Unlike the United States, the country hasn’t been able to come up with the “monster, earth-shattering innovations that can take one in a very different direction,” said Scott Kennedy, director of the Research Center for Chinese Politics and Business at Indiana University.
That’s partly because it’s in the catch-up phase of economic development, “where what is most valuable isn’t inventing some new product, but in more efficiently manufacturing things that already exist,” he said.
Even so, China is eager to move beyond its reputation as the world’s factory floor, producing low-margin, commodity products. Its leaders want to move up the economic food chain, becoming a force in higher-paying industries where the United States still thrives.
That could mean China would condone, or not severely prosecute, violations of intellectual-property laws, Kennedy said, though he noted that the government has watered down the most egregious elements of the indigenous-innovation policies.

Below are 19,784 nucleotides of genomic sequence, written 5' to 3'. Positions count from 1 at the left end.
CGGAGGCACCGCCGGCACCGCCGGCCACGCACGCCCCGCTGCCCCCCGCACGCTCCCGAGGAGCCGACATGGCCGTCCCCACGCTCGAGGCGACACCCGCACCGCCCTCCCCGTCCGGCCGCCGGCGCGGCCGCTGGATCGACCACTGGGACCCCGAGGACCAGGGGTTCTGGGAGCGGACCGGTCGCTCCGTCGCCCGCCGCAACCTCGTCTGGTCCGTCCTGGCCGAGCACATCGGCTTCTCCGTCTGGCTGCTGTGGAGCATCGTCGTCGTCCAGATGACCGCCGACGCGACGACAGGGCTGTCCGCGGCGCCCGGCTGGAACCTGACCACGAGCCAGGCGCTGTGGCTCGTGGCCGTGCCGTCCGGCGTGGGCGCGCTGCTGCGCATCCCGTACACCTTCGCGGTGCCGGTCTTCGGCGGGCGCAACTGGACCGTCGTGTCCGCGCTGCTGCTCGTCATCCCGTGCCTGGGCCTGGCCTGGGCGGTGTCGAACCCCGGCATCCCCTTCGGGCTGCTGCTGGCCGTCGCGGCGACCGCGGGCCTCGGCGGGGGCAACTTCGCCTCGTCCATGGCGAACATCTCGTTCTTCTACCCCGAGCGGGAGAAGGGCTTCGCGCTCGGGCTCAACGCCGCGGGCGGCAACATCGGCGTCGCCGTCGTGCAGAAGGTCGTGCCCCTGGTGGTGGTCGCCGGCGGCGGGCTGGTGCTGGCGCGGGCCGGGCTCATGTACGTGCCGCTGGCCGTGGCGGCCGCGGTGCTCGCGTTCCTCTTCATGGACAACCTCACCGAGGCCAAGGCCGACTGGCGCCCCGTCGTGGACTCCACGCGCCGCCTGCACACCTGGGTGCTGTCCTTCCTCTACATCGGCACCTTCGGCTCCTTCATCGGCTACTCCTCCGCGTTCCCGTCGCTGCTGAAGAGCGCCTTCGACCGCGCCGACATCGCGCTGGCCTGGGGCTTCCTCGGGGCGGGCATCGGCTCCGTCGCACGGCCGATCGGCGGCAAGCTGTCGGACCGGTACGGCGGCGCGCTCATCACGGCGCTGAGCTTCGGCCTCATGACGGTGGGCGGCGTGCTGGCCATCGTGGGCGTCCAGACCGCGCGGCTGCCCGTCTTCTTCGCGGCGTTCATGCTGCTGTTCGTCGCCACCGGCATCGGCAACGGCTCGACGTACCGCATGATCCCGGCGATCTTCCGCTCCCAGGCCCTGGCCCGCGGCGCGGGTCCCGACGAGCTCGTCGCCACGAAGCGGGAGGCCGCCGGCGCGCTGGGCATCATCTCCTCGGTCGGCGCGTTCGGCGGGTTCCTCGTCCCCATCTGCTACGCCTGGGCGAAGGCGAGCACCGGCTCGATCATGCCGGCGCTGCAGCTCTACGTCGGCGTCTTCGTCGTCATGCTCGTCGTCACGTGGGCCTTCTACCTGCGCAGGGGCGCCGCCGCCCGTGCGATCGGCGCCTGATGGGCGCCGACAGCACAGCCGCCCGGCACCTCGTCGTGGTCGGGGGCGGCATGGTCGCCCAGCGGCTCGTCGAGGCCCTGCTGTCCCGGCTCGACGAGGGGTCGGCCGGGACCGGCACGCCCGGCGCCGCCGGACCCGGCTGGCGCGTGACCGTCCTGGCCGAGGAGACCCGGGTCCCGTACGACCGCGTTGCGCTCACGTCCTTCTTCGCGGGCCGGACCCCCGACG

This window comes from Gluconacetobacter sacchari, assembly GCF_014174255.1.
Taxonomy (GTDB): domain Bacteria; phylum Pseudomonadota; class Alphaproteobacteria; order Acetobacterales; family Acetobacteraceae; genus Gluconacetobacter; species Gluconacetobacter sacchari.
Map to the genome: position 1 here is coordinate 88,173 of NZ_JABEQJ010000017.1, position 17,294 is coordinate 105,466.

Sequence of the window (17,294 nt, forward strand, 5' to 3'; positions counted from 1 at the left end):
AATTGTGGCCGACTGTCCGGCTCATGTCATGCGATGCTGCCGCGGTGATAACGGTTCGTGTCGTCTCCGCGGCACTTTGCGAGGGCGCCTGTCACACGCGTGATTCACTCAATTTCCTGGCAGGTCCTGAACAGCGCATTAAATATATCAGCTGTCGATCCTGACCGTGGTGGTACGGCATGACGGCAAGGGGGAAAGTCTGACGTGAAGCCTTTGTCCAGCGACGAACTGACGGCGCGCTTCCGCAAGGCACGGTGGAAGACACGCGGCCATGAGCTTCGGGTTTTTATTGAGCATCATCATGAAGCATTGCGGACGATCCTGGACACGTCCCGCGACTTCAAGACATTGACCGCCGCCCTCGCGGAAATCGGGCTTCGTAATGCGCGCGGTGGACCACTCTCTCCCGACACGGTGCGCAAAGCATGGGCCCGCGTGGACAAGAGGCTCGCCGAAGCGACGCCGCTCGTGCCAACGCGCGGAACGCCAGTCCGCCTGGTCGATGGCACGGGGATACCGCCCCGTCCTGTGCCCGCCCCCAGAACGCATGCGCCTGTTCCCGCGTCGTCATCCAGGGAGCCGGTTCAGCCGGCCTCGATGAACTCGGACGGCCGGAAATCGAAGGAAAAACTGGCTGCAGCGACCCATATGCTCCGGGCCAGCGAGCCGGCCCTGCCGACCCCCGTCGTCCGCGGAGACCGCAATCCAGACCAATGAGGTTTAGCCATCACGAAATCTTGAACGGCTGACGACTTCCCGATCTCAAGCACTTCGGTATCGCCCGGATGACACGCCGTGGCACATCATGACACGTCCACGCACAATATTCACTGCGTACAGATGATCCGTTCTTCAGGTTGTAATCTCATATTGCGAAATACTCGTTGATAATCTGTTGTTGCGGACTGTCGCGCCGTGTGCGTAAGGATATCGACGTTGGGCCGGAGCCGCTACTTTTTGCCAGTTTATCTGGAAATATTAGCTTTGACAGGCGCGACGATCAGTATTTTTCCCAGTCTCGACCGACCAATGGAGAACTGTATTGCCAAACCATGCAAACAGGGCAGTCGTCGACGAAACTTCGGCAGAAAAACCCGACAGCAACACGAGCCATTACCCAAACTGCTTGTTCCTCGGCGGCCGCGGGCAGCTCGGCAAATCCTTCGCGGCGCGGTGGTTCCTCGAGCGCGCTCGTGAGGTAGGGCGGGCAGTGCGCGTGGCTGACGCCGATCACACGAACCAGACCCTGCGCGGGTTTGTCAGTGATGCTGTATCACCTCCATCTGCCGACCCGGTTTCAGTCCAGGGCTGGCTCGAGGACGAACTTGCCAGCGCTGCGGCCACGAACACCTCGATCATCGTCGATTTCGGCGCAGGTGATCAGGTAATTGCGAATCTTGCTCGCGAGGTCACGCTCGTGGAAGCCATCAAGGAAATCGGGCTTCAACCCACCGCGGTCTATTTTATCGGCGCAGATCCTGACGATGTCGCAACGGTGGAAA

The U.S. Chamber of Commerce is assuming the worst. In a report last fall, it called indigenous innovation “a blueprint for technology theft on a scale the world has never seen before.”
The good and the bad
Ener1 encapsulates both the risks and opportunities of tapping the Chinese market.
The company was the recipient of a $118 million U.S. Department of Energy grant, which allowed it to expand production but doesn’t ensure strong sales. China, on the other hand, is stoking demand, setting targets for cities and provinces to purchase a certain number of buses and taxis that use lithium-ion batteries.
“We are getting access to an end market we normally wouldn’t have access to, and we are seeing the demand side primed through government stimulus,” Ener1’s Seidel said.